We performed a linear regression analysis of the maximum clinical scores in both studies as they relate to pre-challenge neutralizing antibody titer. The control AGMs were arbitrarily assigned a neutralizing titer of 1.25, while the vaccinated AGMs with titers below the LLOQ were assigned a neutralizing titer of 2.5. For the combined studies, the Pearson correlation coefficient was equal to −0.74 for the association between log2-transformed pre-challenge neutralizing titers and the maximum clinical score, indicating a moderate inverse correlation. Figure 6A plots pre-challenge titers without and with noise by maximum clinical score for study 1. Figure 6B plots pre-challenge titers without and with noise by maximum clinical score for the time-to-protection study 2. Based on these analyses, a pre-challenge titer of ≥1:40 was predictive of protection against the clinical signs of illness, i.e., maximum clinical scores 0–5.

Thoracic radiographic scores

Thoracic radiographs were taken at scheduled intervals after challenge (Supplementary Table S3), including at the time of euthanasia/death. Pulmonary changes progressed rapidly. In study 2, no or minimal infiltrates were present 1 day before euthanasia, and only two of four animals had radiographic evidence of pulmonary infiltrates at the time of euthanasia.

Regression analyses were performed for the association between log2-transformed day -1 pre-challenge neutralizing antibody titers and maximum thoracic radiographic score. For the combined studies, the Pearson correlation coefficient is equal to -0.51. In study 1, pre-challenge titers explain 67% of the variability in maximum thoracic radiograph score (p < 0.001). However, in study 2, pre-challenge titers only explain 13% of the variability (p = 0.087), principally because two of the rVSV-EBOV control monkeys which had severe clinical scores requiring euthanasia had not developed evidence of significant pulmonary infiltrates (Supplementary Tables S3, S4).

Supplementary Figure S3A plots the pre-challenge titers without and with noise by maximum thoracic radiograph score for study 1. Individual data points are color-coded by dose of vaccine received. Supplementary Figure S3B plots the pre-challenge titers without and with noise by maximum thoracic radiograph score for study 2.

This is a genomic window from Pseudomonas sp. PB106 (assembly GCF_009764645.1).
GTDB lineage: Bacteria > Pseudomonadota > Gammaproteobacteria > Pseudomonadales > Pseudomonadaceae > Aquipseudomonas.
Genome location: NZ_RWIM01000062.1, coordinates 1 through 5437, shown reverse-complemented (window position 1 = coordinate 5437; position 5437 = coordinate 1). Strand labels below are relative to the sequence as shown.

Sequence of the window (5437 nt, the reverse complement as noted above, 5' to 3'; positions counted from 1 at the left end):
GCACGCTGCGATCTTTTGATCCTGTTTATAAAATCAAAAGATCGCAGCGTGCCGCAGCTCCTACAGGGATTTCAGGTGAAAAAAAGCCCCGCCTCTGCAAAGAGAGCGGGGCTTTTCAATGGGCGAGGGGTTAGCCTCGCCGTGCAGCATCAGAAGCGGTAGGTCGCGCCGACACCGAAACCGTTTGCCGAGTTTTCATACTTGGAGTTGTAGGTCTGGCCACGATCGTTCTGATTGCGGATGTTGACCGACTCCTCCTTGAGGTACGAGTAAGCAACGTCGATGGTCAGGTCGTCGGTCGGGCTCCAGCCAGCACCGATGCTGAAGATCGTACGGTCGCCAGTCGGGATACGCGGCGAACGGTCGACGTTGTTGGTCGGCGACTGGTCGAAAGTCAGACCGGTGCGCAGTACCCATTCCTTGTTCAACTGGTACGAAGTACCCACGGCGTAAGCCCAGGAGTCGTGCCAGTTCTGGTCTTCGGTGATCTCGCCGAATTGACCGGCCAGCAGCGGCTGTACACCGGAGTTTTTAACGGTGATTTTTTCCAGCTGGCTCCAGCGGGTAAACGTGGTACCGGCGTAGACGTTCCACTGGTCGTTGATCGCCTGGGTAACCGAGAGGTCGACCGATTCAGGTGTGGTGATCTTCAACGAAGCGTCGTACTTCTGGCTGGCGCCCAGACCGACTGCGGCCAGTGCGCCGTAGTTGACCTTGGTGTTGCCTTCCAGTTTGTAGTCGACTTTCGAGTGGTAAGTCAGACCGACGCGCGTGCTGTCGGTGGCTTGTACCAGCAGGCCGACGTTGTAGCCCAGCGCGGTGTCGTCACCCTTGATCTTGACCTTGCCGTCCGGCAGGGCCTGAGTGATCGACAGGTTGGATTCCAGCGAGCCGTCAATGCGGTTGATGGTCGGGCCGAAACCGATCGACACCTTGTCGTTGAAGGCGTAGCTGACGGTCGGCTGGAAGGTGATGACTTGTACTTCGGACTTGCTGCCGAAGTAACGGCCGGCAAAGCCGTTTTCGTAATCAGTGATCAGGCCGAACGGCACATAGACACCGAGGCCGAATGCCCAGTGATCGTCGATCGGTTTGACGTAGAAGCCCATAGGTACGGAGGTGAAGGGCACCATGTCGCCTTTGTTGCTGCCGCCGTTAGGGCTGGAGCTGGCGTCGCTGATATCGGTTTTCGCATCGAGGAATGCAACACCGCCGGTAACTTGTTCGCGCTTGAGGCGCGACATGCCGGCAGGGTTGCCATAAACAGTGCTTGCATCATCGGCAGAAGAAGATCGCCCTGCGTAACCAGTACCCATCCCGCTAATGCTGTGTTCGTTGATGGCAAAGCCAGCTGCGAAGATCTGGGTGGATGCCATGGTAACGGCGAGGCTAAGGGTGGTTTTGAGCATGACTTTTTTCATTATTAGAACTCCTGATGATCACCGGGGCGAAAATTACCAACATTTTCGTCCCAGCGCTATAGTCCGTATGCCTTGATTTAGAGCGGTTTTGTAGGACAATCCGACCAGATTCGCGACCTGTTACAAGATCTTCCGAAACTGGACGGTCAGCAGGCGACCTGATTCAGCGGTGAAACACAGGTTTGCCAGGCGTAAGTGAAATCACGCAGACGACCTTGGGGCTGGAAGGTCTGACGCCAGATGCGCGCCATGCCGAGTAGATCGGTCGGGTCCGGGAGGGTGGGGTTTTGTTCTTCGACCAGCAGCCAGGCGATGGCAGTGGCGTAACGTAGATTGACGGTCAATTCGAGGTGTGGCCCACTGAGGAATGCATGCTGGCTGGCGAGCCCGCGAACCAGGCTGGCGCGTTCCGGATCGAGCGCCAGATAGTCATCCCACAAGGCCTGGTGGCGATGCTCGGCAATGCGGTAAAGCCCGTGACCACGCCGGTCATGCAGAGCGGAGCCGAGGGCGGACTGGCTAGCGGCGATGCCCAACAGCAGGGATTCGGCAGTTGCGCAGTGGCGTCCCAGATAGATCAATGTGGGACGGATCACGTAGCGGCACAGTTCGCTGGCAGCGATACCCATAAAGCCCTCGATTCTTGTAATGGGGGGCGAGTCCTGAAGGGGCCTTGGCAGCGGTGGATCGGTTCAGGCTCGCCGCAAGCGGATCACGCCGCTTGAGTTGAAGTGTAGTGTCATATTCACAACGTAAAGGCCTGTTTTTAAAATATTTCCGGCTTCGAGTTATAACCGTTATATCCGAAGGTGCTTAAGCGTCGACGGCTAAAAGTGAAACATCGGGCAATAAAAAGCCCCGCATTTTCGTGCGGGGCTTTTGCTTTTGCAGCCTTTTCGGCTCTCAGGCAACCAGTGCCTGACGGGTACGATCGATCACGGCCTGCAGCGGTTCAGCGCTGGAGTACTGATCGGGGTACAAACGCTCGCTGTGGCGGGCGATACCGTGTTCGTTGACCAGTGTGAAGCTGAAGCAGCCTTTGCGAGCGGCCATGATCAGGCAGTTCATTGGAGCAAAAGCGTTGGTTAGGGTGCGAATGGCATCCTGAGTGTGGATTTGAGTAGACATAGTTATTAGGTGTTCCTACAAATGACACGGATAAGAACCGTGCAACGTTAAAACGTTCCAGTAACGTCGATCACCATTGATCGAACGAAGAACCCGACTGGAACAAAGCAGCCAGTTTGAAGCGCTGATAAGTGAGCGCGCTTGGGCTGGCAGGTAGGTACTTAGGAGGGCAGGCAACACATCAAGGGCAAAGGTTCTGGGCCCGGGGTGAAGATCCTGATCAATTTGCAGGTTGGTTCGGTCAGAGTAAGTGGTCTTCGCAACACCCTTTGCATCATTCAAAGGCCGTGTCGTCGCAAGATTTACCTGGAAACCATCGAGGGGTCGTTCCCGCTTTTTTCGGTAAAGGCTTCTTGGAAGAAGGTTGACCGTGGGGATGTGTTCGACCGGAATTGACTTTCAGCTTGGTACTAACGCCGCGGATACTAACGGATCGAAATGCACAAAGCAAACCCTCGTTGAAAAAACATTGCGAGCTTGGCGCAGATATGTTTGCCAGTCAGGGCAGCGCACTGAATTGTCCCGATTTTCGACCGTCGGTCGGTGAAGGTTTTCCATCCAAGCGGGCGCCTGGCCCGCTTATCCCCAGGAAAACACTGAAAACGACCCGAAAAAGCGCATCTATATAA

In study 1, a pre-challenge titer of ≥20 was predictive of protection against pulmonary infiltrates caused by NiV challenge infection. In study 2, two (50%) of four AGMs in the control group did not develop pulmonary infiltrates, making the correlation with antibody level less clear.

Post-challenge antibody

In AGMs in study 1 and study 2, a pre-challenge neutralizing titer of ≥1:40 predicted the absence of a post-challenge an approximately fourfold rise in titer in the majority of the AGMs (Supplementary Figure S4). There were only two (7%) of 28 AGMs [one in study 1 (vaccinated on day -28 before challenge) and one in study 2 (vaccinated on day -21 before challenge)] with pre-challenge (day -1) titers ≥1:40 that had an antibody rise after challenge. A titer of ≥1:40 was thus sufficient to an anamnestic immune response in most vaccinated AGMs. The lack of an antibody response following virus challenge may be ascribed to the neutralization of incoming virus, preventing replication (“sterilizing immunity”). The AGMs in the days -14 and -7 treatment groups had low pre-challenge titers (Supplementary Table 4), and the antibody response following challenge is indicative of a response to both the infection and vaccination since antibodies elicited by the latter are still evolving. However, a neutralizing titer of ≥1:40 before a severe respiratory NiV challenge appeared to abrogate virus replication and prevent an antibody response. The probability of having an approximately fourfold rise in antibody was significantly reduced at a pre-challenge titer of ≥1:40 (p = 0.0001, Fisher’s exact test, two-sided).

Tissue RNA levels at necropsy

Necropsies were performed on vaccinated survivors on day +41 or +42 after challenge on day 0 and on low dose PHV02 non-survivors and rVSV-controls at time of death/euthanasia (7 or 8 days after challenge). In study 1, all controls and the two non-survivors in the PHV02 low dose group had high levels of RNA (5–10 log10 copies/g) and infectious virus (3–6 log10 TCID50) in multiple tissues including the lung, spleen, and brain on necropsy on day +7 (data not shown). In contrast, the necropsy of survivors on day +41 revealed only one animal (NiV 117 in the low dose group, Supplementary Table 1) with low levels of detectable genomic RNA and no detectable infectious virus in any tissue (RNA was found in the right middle and lower lobes of the lung, 2.7–3.3 log10 copies/g). Interestingly, this AGM with a low viral load in the lung had a low level of antibody (1:40) both pre-challenge and on day 41 and did not seroconvert after challenge, possibly indicating less robust viral clearance.